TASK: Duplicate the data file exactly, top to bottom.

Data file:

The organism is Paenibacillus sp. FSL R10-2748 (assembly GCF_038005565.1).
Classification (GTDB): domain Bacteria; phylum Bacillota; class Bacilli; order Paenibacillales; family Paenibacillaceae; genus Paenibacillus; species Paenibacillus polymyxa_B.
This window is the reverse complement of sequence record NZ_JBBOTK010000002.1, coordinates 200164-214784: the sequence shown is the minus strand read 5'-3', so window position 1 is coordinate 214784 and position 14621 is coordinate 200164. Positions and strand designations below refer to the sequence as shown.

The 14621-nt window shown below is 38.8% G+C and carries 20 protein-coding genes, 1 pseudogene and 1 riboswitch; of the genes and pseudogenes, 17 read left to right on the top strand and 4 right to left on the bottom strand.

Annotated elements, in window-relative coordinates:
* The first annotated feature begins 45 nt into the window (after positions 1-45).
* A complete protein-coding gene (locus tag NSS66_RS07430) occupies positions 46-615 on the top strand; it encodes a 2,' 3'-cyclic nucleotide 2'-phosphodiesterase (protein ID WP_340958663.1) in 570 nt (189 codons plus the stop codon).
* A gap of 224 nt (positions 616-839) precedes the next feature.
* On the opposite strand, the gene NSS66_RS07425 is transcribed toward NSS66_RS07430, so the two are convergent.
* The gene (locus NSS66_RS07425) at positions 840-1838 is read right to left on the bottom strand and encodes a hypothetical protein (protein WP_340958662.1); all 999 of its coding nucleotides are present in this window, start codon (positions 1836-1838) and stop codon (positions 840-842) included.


The organism is Paenibacillus sp. FSL R10-2748 (assembly GCF_038005565.1).
Classification (GTDB): domain Bacteria; phylum Bacillota; class Bacilli; order Paenibacillales; family Paenibacillaceae; genus Paenibacillus; species Paenibacillus polymyxa_B.
This window is the reverse complement of sequence record NZ_JBBOTK010000002.1, coordinates 200164-214784: the sequence shown is the minus strand read 5'-3', so window position 1 is coordinate 214784 and position 14621 is coordinate 200164. Positions and strand designations below refer to the sequence as shown.

The 14621-nt window shown below is 38.8% G+C and carries 20 protein-coding genes, 1 pseudogene and 1 riboswitch; of the genes and pseudogenes, 17 read left to right on the top strand and 4 right to left on the bottom strand.

Annotated elements, in window-relative coordinates:
* The first annotated feature begins 45 nt into the window (after positions 1-45).
* A complete protein-coding gene (locus tag NSS66_RS07430) occupies positions 46-615 on the top strand; it encodes a 2,' 3'-cyclic nucleotide 2'-phosphodiesterase (protein ID WP_340958663.1) in 570 nt (189 codons plus the stop codon).
* A gap of 224 nt (positions 616-839) precedes the next feature.
* On the opposite strand, the gene NSS66_RS07425 is transcribed toward NSS66_RS07430, so the two are convergent.
* The gene (locus NSS66_RS07425) at positions 840-1838 is read right to left on the bottom strand and encodes a hypothetical protein (protein WP_340958662.1); all 999 of its coding nucleotides are present in this window, start codon (positions 1836-1838) and stop codon (positions 840-842) included.